Government v. Business, revisited

When conservatives say that government should be run more like a business, I hope to God they’re not referring to the insurance business.

Let me start by saying, the facts of the case I’m about to explain are mostly undisputed. The involved parties are: me, my wife, my daughter’s doctor, my daughter’s specialist, our insurance company, and our pharmacist. Here are the pertinent, undisputed facts:

1. My daughter has been correctly diagnosed with a condition that generally responds to medication.
2. This condition should be treated.
3. There is a relatively new medication that sometimes works when other’s do not.
4. This medication is not normally covered by insurance, unless the other alternatives have been tried first.
5. My daughter has taken all of the available, relatively cheap, alternative medications; which did not work.
6. My daughter’s doctor has submitted the correct documentation in order for insurance to approve the medication.
7. My daughter’s doctor wrote the prescription one month ago, and we attempted to get it filled immediately.
8. Our pharmacy is in possession of a properly completed, hand written prescription from our daughter’s physician.
9. Insurance has approved the prescription.
10. We have attempted to pick up the prescription more than once, AFTER insurance “approved” the prescription.
11. We still have not been able to actually purchase the medication.

That last one bears repeating: we still have not been able to purchase the medication. Why on earth not? Now we get into the disputed facts:

1. Insurance claimed that Beth’s doctor did not send them anything on a timely basis. In fact, Beth’s doctor provided us with FOUR fax transmittal receipts, showing they did submit the documents on four different occasions – to the fax number provided by the insurance company. The first fax was less than one week after the doctor wrote the original prescription (immediately after we learned it would be necessary – based on my hunch, that insurance would not cover the script without some extra effort). The last fax was found right after Cheryl lost her temper with the unsuspecting insurance customer service rep. I find it amazing that force of will can affect the physical world in such a manner. I was taught in high school that matter could be neither created nor destroyed – but apparently it can be teleported with sufficient emotion.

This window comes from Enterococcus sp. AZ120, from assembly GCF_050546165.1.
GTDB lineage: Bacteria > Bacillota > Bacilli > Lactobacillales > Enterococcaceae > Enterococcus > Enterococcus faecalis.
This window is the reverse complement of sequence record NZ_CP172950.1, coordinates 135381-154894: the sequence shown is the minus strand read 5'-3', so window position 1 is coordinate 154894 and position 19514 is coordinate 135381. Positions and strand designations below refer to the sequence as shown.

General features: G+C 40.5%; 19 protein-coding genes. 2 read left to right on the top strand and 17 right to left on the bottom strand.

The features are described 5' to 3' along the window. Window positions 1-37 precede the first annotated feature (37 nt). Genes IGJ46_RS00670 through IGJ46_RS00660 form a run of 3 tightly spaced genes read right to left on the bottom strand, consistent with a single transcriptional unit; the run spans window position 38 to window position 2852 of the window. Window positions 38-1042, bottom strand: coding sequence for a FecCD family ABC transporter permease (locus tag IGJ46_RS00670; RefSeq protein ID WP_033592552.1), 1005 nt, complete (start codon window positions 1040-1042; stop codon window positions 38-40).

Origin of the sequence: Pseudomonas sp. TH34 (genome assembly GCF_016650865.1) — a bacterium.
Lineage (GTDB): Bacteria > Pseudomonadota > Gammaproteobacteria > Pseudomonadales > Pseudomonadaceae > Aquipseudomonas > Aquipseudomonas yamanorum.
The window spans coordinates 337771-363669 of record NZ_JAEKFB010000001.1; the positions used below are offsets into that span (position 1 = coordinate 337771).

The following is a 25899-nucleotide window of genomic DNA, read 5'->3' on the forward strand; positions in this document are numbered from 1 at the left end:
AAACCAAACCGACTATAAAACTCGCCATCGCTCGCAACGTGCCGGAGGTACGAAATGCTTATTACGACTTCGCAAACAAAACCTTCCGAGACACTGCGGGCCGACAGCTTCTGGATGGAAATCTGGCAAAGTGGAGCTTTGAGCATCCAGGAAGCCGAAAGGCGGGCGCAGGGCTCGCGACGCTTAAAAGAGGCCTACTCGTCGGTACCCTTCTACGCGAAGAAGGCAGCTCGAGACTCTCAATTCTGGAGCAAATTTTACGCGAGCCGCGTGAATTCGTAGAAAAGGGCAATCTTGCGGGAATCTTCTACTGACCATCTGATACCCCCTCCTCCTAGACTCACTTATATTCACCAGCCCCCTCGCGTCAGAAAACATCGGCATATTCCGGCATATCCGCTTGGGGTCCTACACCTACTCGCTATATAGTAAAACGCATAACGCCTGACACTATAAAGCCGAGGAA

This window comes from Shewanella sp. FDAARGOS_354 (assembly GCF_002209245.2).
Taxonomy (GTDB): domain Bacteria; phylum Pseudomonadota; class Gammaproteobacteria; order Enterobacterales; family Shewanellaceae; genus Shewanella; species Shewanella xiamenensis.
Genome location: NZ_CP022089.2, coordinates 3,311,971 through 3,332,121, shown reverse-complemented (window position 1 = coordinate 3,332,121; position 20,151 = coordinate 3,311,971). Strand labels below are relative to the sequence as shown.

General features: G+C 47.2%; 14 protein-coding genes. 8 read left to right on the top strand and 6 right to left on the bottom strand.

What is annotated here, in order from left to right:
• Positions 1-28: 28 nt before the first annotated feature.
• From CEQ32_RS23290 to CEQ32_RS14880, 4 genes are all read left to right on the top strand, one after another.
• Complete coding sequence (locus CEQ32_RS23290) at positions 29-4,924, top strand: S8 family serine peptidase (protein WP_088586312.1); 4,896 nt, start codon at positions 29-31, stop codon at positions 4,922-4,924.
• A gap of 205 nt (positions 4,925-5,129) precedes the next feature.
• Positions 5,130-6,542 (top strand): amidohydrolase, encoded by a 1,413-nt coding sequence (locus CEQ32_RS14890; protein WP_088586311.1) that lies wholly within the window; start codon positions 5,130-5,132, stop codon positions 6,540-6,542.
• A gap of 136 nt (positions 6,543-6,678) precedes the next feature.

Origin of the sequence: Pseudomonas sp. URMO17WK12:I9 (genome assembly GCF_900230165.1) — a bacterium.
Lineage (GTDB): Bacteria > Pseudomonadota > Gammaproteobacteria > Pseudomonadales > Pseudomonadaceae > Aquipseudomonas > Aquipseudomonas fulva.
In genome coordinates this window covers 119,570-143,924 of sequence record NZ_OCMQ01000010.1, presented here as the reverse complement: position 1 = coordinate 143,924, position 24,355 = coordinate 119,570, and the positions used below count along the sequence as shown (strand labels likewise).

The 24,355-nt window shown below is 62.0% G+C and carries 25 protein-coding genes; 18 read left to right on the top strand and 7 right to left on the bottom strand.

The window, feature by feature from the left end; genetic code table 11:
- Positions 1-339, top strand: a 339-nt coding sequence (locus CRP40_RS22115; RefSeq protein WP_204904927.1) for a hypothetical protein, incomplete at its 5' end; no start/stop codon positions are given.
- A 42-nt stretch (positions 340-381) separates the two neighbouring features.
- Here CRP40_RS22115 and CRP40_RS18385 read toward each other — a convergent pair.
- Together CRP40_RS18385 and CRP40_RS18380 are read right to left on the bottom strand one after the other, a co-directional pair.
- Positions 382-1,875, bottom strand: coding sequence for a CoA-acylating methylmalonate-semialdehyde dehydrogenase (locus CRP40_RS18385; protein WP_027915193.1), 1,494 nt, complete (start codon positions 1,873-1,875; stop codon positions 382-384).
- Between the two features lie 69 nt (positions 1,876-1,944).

“Nope, we still haven’t received it.” **ANGRY RESPONSE CENSORED** “Oh, here it is.”

2. The pharmacy did not submit the insurance claim correctly. In fact, in a rare display of dedication from a low wage, pharmacy tech, this author watched the pharmacy call the insurance company on two separate occasions – so that the insurance company could walk them through the process to make sure it was submitted correctly.
3. Beth’s doctor is not authorized to write prescriptions that are covered by our insurance company. In fact, we got prior approval to see the doctor – which we verified with our insurance company on the morning of our appointment. Further, insurance had approved two prior prescriptions written by this same doctor (less than three months ago). And finally, I called them on my cell phone from the pharmacy lobby – and they assured me the prescription had been approved. Why would they tell me the prescription was approved on the phone – as written by this doctor, and then deny it when the pharmacy submits the claim? How, in the name of all that is holy and good in this world, can my daughter’s prescription be approved by the insurance company, but the pharmacy claim be denied? Is it approved or not? It seems to be a black and white issue, a boolean variable, one or the other, MAKE A DAMN DECISION AND STICK WITH IT, #@$ !@%& *&!!

Here’s the score, as it stands today: one month, 25 phone calls, two trips to the pharmacy, two hours in the pharmacy lobby, 60 cellular minutes (30 of those cellular minutes spent in said lobby – the other 30 spent long distance from New Hampshire), zero prescriptions filled, AND TWO IRRITATED PARENTS.

I am pleased to announce that this month is the benefits open enrollment period for state employees. We have until October 15 to make a change to our chosen health insurance provider.